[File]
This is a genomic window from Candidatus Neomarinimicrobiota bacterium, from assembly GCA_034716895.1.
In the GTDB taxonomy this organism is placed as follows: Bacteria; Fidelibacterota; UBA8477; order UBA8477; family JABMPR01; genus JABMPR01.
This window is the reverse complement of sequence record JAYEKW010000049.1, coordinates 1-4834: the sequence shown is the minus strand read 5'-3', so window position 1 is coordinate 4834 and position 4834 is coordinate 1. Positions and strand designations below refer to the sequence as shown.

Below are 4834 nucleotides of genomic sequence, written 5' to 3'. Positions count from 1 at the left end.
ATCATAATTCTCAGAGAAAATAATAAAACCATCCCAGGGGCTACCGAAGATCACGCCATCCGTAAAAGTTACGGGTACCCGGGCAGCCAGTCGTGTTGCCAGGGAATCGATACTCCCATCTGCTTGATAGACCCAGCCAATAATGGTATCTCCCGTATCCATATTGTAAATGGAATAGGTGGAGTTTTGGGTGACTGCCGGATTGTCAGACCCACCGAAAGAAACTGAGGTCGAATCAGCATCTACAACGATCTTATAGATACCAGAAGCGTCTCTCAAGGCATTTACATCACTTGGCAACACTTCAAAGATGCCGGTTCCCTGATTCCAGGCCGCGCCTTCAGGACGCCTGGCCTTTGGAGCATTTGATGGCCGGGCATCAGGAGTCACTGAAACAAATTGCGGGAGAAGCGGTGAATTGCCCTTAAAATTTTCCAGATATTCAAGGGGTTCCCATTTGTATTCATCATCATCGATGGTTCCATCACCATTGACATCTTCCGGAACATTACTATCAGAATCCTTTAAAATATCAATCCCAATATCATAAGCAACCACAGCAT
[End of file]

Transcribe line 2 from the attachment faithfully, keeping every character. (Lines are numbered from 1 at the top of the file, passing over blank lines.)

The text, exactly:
In the GTDB taxonomy this organism is placed as follows: Bacteria; Fidelibacterota; UBA8477; order UBA8477; family JABMPR01; genus JABMPR01.